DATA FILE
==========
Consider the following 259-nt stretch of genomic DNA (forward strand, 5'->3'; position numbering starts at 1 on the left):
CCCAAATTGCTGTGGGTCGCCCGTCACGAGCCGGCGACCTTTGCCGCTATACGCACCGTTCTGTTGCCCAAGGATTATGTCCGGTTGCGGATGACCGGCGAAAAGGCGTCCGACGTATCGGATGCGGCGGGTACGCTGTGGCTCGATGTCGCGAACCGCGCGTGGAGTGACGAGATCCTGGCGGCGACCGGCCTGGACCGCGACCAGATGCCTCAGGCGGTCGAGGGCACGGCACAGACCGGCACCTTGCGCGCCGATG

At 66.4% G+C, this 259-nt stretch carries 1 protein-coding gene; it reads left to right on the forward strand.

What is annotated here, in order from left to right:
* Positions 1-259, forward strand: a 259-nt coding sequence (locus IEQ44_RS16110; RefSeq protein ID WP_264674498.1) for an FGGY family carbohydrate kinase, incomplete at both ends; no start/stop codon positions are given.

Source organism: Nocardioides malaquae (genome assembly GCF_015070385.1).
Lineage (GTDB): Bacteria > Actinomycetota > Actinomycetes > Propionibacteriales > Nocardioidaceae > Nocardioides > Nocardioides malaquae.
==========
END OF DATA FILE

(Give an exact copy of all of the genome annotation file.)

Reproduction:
Consider the following 259-nt stretch of genomic DNA (forward strand, 5'->3'; position numbering starts at 1 on the left):
CCCAAATTGCTGTGGGTCGCCCGTCACGAGCCGGCGACCTTTGCCGCTATACGCACCGTTCTGTTGCCCAAGGATTATGTCCGGTTGCGGATGACCGGCGAAAAGGCGTCCGACGTATCGGATGCGGCGGGTACGCTGTGGCTCGATGTCGCGAACCGCGCGTGGAGTGACGAGATCCTGGCGGCGACCGGCCTGGACCGCGACCAGATGCCTCAGGCGGTCGAGGGCACGGCACAGACCGGCACCTTGCGCGCCGATG

At 66.4% G+C, this 259-nt stretch carries 1 protein-coding gene; it reads left to right on the forward strand.

What is annotated here, in order from left to right:
* Positions 1-259, forward strand: a 259-nt coding sequence (locus IEQ44_RS16110; RefSeq protein ID WP_264674498.1) for an FGGY family carbohydrate kinase, incomplete at both ends; no start/stop codon positions are given.

Source organism: Nocardioides malaquae (genome assembly GCF_015070385.1).
Lineage (GTDB): Bacteria > Actinomycetota > Actinomycetes > Propionibacteriales > Nocardioidaceae > Nocardioides > Nocardioides malaquae.